In response to President Obama's upcoming action on immigration, Texas Sen. Ted Cruz has vowed to retaliate by sabotaging the federal court system in his own state.
No, that's not how he phrased it, but that would be the impact of his vow. Yesterday in Politico, Cruz wrote how he thinks the Senate should respond to the president's policy decisions on immigration enforcement:
If the president announces executive amnesty, the new Senate majority leader who takes over in January should announce that the 114th Congress will not confirm a single nominee—executive or judicial—outside of vital national security positions, so long as the illegal amnesty persists.
While such a refusal to perform one of the basic functions of the Senate would harm the entire nation, the damage in Texas would be particularly severe. No state has more judicial vacancies than the Lone Star State. No state even comes close.
As of today, Texas is suffering from eleven current federal court vacancies, with another four known to be opening in the next few months. The White House has worked closely with Sens. Cruz and Cornyn to identify potential nominees, but progress has been slow: Only six of the vacancies even have nominees; three of these have not yet had their committee hearings.
But the other three – for the Eastern and Western Districts – advanced through the Judiciary Committee this morning and are now ready for a confirmation vote by the full Senate. All three would fill vacancies formally designated as judicial emergencies by the Administrative Office of U.S. Courts. Confirming them would be a good start at addressing the vacancy crisis in Texas.
And that's what is it: a crisis. As we wrote earlier this month in a Huffington Post piece entitled Lame Duck Opportunity and Obligation: Confirm Judges:
The situation is even more dire in Texas, where the Senate has a chance to fill three vacancies in the Eastern and Western Districts. The Western District judgeship has been vacant since 2008, and the Judicial Conference has asked for five new judgeships there to carry the load on top of filling all the existing vacancies. Chief Judge Fred Biery discussed the need for new judges last year, saying, "It would be nice to get some help. We are pedaling as fast as we can on an increasingly rickety bicycle." Judge David Ezra, formerly of Hawaii, explained why he was moving to Texas to hear cases in the Western District: "This is corollary to having a big wild fire in the Southwest Border states, and fire fighters from Hawaii going there to help put out the fire."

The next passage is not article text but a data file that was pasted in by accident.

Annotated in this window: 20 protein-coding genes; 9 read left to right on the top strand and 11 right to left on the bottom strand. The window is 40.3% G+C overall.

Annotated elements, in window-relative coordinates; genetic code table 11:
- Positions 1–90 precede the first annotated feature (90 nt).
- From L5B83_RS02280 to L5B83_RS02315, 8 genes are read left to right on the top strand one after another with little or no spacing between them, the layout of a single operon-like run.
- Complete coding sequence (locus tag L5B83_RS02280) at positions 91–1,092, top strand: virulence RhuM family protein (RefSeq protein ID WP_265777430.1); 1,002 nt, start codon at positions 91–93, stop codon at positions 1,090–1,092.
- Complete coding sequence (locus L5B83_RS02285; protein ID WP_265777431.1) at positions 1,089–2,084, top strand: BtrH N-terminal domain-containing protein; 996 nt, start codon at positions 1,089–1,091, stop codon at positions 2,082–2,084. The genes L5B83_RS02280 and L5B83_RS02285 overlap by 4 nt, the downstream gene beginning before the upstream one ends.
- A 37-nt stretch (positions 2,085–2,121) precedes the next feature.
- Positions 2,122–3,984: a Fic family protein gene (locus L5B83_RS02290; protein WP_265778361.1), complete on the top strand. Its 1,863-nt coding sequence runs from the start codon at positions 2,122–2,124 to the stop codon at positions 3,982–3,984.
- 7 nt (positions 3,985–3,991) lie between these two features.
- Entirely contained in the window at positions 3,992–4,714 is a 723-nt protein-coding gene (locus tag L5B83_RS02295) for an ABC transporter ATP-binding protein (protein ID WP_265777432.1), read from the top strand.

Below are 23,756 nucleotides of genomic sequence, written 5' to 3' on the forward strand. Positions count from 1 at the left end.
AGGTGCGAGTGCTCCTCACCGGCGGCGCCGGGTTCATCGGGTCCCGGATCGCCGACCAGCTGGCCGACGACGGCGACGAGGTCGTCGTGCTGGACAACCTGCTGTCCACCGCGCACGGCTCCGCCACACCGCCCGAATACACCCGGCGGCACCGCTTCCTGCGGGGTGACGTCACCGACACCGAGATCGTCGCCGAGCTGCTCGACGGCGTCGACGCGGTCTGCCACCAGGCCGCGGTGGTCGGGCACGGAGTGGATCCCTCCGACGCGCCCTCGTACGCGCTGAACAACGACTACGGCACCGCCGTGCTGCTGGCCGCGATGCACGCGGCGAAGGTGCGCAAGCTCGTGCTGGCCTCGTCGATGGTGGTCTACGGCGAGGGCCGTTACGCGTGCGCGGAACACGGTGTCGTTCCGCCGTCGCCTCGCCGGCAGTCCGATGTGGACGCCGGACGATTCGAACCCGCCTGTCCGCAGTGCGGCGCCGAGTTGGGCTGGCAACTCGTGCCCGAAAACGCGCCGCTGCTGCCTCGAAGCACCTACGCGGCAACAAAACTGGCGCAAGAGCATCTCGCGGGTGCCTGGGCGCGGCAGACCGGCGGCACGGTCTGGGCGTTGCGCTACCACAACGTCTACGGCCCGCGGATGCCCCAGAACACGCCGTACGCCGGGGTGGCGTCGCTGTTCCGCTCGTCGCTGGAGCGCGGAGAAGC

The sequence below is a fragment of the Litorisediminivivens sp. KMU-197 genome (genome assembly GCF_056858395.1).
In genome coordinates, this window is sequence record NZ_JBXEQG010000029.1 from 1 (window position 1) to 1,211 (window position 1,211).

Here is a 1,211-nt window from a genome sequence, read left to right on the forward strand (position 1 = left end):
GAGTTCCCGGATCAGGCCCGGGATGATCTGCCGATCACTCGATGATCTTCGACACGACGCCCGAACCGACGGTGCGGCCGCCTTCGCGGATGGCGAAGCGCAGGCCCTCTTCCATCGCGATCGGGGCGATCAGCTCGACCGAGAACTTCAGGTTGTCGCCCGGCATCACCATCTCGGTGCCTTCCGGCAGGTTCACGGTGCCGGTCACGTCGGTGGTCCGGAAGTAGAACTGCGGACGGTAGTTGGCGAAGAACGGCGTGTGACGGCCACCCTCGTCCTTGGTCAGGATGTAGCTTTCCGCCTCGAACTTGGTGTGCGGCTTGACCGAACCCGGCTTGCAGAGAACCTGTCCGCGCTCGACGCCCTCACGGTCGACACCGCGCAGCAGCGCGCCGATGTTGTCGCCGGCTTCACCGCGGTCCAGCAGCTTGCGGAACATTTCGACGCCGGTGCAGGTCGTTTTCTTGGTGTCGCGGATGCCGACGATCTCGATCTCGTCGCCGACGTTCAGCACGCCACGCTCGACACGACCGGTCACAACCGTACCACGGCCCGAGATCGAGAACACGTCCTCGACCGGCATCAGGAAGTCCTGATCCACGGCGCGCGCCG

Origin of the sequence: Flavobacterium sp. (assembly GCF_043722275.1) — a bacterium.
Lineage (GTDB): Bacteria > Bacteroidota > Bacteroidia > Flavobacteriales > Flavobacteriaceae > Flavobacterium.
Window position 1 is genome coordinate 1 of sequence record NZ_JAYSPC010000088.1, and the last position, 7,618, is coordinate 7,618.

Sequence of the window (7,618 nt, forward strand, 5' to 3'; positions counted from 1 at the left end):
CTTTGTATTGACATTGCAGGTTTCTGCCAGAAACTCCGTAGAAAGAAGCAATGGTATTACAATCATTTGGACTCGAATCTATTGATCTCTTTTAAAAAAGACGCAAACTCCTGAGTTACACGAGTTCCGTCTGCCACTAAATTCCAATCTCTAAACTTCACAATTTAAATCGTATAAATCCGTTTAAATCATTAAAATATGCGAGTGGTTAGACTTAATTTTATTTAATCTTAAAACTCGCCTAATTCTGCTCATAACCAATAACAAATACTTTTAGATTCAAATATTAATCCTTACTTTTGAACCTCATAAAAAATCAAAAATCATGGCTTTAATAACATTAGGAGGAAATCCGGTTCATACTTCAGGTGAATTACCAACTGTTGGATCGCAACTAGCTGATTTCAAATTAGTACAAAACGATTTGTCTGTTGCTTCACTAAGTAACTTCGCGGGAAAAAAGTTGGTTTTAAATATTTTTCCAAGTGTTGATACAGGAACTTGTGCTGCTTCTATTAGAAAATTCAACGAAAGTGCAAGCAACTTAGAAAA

The Eastern District of Texas is in similar need of getting its vacancies filled during the lame duck: Of the nation's 94 federal districts, only two have had more weighted filings per judgeship than the Eastern District, according to the Administrative Office of U.S. Courts' most recent statistics. Small wonder, then, that the Judicial Conference has asked for two new judgeships there: Even if every judgeship were filled, that just isn't enough. To make matters worse, two more judges in the Eastern District have announced their intention to retire or take senior status next year, making it all the more important to fill the current vacancies now.
Even if the three nominees are confirmed during the lame duck, as they should be, more vacancies in both of those districts will open up early next year. Texas would still have eight vacancies, a number that would rise to twelve in the next few months.
To express his fury at President Obama and rally his right-wing base, Cruz would work to make sure that all these vacancies remain unfilled, which would hurt a lot of innocent Texans.
As Congress returns for the lame duck session after the midterm elections, People For the American Way hosted a member telebriefing on Monday on the critical work that needs to be completed this session to fill court vacancies. The call was kicked off by PFAW Director of Communications Drew Courtney who underscored the significant number of judicial and executive nominations the Senate faces, including President Obama’s new Attorney General nominee, Loretta Lynch.
PFAW members were joined on the call by Josh Hsu, Senior Counsel on the Senate Judiciary Committee, who shared Committee Chairman Sen. Patrick Leahy’s commitment to moving forward on nominees through the lame duck session. He pointed out that much of the GOP obstruction of judicial nominees occurs under the public radar, but it has an enormous impact. If the judicial nominees who can be confirmed by year’s end are stalled instead, that will create a substantial and needless backlog in the next Congress that will delay judicial nominees down the line.
Hsu also gave his thoughts on how Republican control of the Senate may impact judicial nominations. Hsu pointed out that the three most recent two-term presidents all faced opposition Congresses in the final two years of their presidencies, but all continued to move forward on many nominations.